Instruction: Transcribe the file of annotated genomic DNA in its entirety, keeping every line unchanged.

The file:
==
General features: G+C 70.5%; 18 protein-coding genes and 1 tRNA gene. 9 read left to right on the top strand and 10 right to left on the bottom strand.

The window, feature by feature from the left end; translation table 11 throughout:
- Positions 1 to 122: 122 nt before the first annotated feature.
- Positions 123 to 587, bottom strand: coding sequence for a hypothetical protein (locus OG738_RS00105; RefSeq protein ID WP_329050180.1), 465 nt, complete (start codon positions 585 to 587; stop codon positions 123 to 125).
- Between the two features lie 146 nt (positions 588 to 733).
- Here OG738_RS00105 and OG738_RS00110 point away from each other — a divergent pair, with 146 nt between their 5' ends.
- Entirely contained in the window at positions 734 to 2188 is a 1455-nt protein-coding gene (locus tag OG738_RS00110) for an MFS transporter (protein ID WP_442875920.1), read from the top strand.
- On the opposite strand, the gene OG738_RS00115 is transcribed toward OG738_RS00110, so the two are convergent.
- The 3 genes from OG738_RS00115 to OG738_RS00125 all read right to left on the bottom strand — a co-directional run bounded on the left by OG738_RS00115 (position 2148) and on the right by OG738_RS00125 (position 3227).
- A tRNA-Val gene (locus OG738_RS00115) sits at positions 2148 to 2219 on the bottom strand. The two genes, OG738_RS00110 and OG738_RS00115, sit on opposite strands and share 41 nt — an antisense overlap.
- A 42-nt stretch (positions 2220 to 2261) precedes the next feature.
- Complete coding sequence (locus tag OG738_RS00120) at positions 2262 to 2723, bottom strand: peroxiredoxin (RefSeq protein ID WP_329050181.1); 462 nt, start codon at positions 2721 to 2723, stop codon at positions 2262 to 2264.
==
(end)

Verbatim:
General features: G+C 70.5%; 18 protein-coding genes and 1 tRNA gene. 9 read left to right on the top strand and 10 right to left on the bottom strand.

The window, feature by feature from the left end; translation table 11 throughout:
- Positions 1 to 122: 122 nt before the first annotated feature.
- Positions 123 to 587, bottom strand: coding sequence for a hypothetical protein (locus OG738_RS00105; RefSeq protein ID WP_329050180.1), 465 nt, complete (start codon positions 585 to 587; stop codon positions 123 to 125).
- Between the two features lie 146 nt (positions 588 to 733).
- Here OG738_RS00105 and OG738_RS00110 point away from each other — a divergent pair, with 146 nt between their 5' ends.
- Entirely contained in the window at positions 734 to 2188 is a 1455-nt protein-coding gene (locus tag OG738_RS00110) for an MFS transporter (protein ID WP_442875920.1), read from the top strand.
- On the opposite strand, the gene OG738_RS00115 is transcribed toward OG738_RS00110, so the two are convergent.
- The 3 genes from OG738_RS00115 to OG738_RS00125 all read right to left on the bottom strand — a co-directional run bounded on the left by OG738_RS00115 (position 2148) and on the right by OG738_RS00125 (position 3227).
- A tRNA-Val gene (locus OG738_RS00115) sits at positions 2148 to 2219 on the bottom strand. The two genes, OG738_RS00110 and OG738_RS00115, sit on opposite strands and share 41 nt — an antisense overlap.
- A 42-nt stretch (positions 2220 to 2261) precedes the next feature.
- Complete coding sequence (locus tag OG738_RS00120) at positions 2262 to 2723, bottom strand: peroxiredoxin (RefSeq protein ID WP_329050181.1); 462 nt, start codon at positions 2721 to 2723, stop codon at positions 2262 to 2264.